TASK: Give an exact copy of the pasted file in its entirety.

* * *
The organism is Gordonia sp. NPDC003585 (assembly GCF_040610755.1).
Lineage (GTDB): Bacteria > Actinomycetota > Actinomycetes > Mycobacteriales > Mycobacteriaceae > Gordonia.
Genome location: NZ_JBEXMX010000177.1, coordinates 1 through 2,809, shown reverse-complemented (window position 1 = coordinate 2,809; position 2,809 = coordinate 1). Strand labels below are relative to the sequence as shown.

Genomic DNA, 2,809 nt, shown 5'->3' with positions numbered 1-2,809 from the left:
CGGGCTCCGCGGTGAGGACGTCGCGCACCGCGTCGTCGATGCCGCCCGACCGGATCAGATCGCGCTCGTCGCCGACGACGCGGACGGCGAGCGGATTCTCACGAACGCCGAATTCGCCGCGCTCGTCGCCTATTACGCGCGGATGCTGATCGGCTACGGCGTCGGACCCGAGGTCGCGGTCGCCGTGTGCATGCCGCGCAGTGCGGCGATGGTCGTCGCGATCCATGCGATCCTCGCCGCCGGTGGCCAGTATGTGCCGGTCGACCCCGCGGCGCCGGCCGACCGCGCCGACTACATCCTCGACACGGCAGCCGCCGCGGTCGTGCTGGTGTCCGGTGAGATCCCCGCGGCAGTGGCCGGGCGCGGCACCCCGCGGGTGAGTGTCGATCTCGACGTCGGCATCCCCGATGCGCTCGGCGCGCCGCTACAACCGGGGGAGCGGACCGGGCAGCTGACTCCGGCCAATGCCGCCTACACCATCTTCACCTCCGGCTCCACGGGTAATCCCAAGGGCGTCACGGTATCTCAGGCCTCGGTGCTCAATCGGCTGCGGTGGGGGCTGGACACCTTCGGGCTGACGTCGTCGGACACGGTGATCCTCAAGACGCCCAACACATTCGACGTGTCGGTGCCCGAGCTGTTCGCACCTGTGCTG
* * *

The organism is Gordonia sp. NPDC003585 (assembly GCF_040610755.1).
Lineage (GTDB): Bacteria > Actinomycetota > Actinomycetes > Mycobacteriales > Mycobacteriaceae > Gordonia.
Genome location: NZ_JBEXMX010000177.1, coordinates 1 through 2,809, shown reverse-complemented (window position 1 = coordinate 2,809; position 2,809 = coordinate 1). Strand labels below are relative to the sequence as shown.

Genomic DNA, 2,809 nt, shown 5'->3' with positions numbered 1-2,809 from the left:
CGGGCTCCGCGGTGAGGACGTCGCGCACCGCGTCGTCGATGCCGCCCGACCGGATCAGATCGCGCTCGTCGCCGACGACGCGGACGGCGAGCGGATTCTCACGAACGCCGAATTCGCCGCGCTCGTCGCCTATTACGCGCGGATGCTGATCGGCTACGGCGTCGGACCCGAGGTCGCGGTCGCCGTGTGCATGCCGCGCAGTGCGGCGATGGTCGTCGCGATCCATGCGATCCTCGCCGCCGGTGGCCAGTATGTGCCGGTCGACCCCGCGGCGCCGGCCGACCGCGCCGACTACATCCTCGACACGGCAGCCGCCGCGGTCGTGCTGGTGTCCGGTGAGATCCCCGCGGCAGTGGCCGGGCGCGGCACCCCGCGGGTGAGTGTCGATCTCGACGTCGGCATCCCCGATGCGCTCGGCGCGCCGCTACAACCGGGGGAGCGGACCGGGCAGCTGACTCCGGCCAATGCCGCCTACACCATCTTCACCTCCGGCTCCACGGGTAATCCCAAGGGCGTCACGGTATCTCAGGCCTCGGTGCTCAATCGGCTGCGGTGGGGGCTGGACACCTTCGGGCTGACGTCGTCGGACACGGTGATCCTCAAGACGCCCAACACATTCGACGTGTCGGTGCCCGAGCTGTTCGCACCTGTGCTG